Mediterranean Weather Trough
Figure 10.27 Tracks of Mediterranean depressions, showing average annual frequencies, together with airmass sources. Source: After Weather in the Mediterranean (HMSO, 1962) (Crown Copyright Reserved).

is reflected in the high mean pressure over the latter area in January (see Figure 10.26). Consequently, although the winter half-year is the rainy period, there are rather few rain-days. On average, rain falls on only six days per month during winter in northern Libya and southeast Spain; there are twelve rain-days per month in western Italy, the western Balkan Peninsula and the Cyprus area. The higher frequencies (and totals) are related to the areas of cyclogenesis and to the windward sides of peninsulas.

Regional winds are also related to the meteorological and topographic factors. The familiar cold, northerly winds of the Gulf of Lions (the mistral), which are associated with northerly mP airflow, are best developed when a depression is forming in the Gulf of Genoa east of a high-pressure ridge from the Azores anticyclone. Katabatic and funnelling effects strengthen the flow in the Rhône valley and similar localities, so that violent winds are sometimes recorded. The mistral may last for several days until the outbreak of polar or continental air ceases. The frequency of these winds depends on their definition. The average frequency of strong mistrals in the south of France is shown in Table 10.3 (based on occurrence at one or more stations from Perpignan to the Rhône in 1924 to 1927). Similar winds may occur along the Catalan coast of Spain (the tramontana, see Figure 10.28) and also in the northern Adriatic (the bora) and northern Aegean Seas when polar air flows southward in the rear of an eastward-moving depression and is forced over the mountains (cf. Chapter 6C.1). In Spain, cold, dry northerly winds occur in several different regions. Figure 10.28 shows the galerna of the north coast and the cierzo of the Ebro valley.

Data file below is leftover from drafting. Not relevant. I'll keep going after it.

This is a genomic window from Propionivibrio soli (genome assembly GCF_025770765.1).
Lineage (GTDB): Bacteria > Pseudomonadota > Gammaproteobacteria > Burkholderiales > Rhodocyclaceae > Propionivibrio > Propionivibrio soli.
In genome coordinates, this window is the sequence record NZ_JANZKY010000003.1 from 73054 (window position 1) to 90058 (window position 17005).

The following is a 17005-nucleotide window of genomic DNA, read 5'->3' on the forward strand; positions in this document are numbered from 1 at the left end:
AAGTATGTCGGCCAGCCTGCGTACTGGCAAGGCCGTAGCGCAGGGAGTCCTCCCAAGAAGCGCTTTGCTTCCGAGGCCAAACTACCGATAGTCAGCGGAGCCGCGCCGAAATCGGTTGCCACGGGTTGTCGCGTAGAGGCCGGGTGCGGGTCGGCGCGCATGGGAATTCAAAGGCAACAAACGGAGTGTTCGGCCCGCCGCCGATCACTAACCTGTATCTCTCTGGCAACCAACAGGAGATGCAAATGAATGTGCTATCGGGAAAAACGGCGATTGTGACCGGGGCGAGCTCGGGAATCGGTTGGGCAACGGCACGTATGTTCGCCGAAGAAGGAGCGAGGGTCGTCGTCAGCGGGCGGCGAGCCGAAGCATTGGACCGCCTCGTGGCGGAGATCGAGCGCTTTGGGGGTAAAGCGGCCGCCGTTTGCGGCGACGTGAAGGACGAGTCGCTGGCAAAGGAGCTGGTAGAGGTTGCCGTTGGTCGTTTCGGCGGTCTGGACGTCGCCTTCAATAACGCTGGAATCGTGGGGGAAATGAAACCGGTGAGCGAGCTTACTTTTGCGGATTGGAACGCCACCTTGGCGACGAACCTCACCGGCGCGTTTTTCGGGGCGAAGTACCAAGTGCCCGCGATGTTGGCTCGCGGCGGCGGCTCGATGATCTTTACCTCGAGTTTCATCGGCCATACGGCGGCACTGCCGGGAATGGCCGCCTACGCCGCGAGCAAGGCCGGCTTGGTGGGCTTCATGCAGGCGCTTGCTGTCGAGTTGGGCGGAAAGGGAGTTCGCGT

The generally wet, windy and mild winter season in the Mediterranean is succeeded by a long indecisive spring lasting from March to May, with many false starts of summer weather. The spring period, like that of early autumn, is especially unpredictable. In March 1966, a trough moving across the eastern Mediterranean, preceded by a warm southerly khamsin and followed by a northerly airstream, brought up to 70 mm of rain in only four hours to an area of the southern Negev Desert. Although April is normally a dry month in the eastern Mediterranean, Cyprus having an average of only three days with 1 mm of rainfall or more, high rainfalls can occur, as in April 1971 when four depressions affected the region. Two of these were Saharan depressions moving eastward beneath the zone of diffluence on the cold side of a westerly jet and the other two were intensified in the lee of Cyprus. The rather rapid collapse of the Eurasian high-pressure cell in April, together with the discontinuous northward and eastward extension of the Azores anticyclone, encourages the northward displacement of depressions. Even if higher latitude air does penetrate south to the Mediterranean, the sea surface there is relatively cool and the air is more stable than during the winter.